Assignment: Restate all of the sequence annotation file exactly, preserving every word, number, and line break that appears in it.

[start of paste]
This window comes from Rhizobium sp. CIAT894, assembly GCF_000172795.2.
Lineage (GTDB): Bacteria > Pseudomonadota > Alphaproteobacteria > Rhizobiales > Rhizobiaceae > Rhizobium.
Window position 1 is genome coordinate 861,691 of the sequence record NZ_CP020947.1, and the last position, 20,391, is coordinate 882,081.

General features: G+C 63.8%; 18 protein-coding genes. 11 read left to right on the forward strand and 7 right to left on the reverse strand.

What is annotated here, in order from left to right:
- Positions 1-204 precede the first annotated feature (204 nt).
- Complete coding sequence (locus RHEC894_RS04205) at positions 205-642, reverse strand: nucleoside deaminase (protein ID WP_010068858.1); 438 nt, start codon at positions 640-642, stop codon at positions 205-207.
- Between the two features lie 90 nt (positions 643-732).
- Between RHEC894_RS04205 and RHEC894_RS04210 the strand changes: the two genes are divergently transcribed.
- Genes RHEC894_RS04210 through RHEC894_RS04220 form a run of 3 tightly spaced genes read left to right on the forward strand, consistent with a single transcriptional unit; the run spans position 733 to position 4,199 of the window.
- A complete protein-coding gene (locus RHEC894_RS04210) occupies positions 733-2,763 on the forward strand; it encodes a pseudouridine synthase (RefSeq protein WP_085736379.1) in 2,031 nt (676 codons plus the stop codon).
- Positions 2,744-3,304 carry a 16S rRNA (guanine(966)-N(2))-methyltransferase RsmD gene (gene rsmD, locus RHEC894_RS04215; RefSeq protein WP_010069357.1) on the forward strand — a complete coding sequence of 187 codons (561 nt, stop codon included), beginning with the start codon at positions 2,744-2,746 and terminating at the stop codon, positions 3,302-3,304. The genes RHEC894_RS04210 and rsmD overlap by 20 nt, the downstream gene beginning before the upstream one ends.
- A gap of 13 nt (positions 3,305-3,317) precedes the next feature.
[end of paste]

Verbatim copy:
This window comes from Rhizobium sp. CIAT894, assembly GCF_000172795.2.
Lineage (GTDB): Bacteria > Pseudomonadota > Alphaproteobacteria > Rhizobiales > Rhizobiaceae > Rhizobium.
Window position 1 is genome coordinate 861,691 of the sequence record NZ_CP020947.1, and the last position, 20,391, is coordinate 882,081.

General features: G+C 63.8%; 18 protein-coding genes. 11 read left to right on the forward strand and 7 right to left on the reverse strand.

What is annotated here, in order from left to right:
- Positions 1-204 precede the first annotated feature (204 nt).
- Complete coding sequence (locus RHEC894_RS04205) at positions 205-642, reverse strand: nucleoside deaminase (protein ID WP_010068858.1); 438 nt, start codon at positions 640-642, stop codon at positions 205-207.
- Between the two features lie 90 nt (positions 643-732).
- Between RHEC894_RS04205 and RHEC894_RS04210 the strand changes: the two genes are divergently transcribed.
- Genes RHEC894_RS04210 through RHEC894_RS04220 form a run of 3 tightly spaced genes read left to right on the forward strand, consistent with a single transcriptional unit; the run spans position 733 to position 4,199 of the window.
- A complete protein-coding gene (locus RHEC894_RS04210) occupies positions 733-2,763 on the forward strand; it encodes a pseudouridine synthase (RefSeq protein WP_085736379.1) in 2,031 nt (676 codons plus the stop codon).
- Positions 2,744-3,304 carry a 16S rRNA (guanine(966)-N(2))-methyltransferase RsmD gene (gene rsmD, locus RHEC894_RS04215; RefSeq protein WP_010069357.1) on the forward strand — a complete coding sequence of 187 codons (561 nt, stop codon included), beginning with the start codon at positions 2,744-2,746 and terminating at the stop codon, positions 3,302-3,304. The genes RHEC894_RS04210 and rsmD overlap by 20 nt, the downstream gene beginning before the upstream one ends.
- A gap of 13 nt (positions 3,305-3,317) precedes the next feature.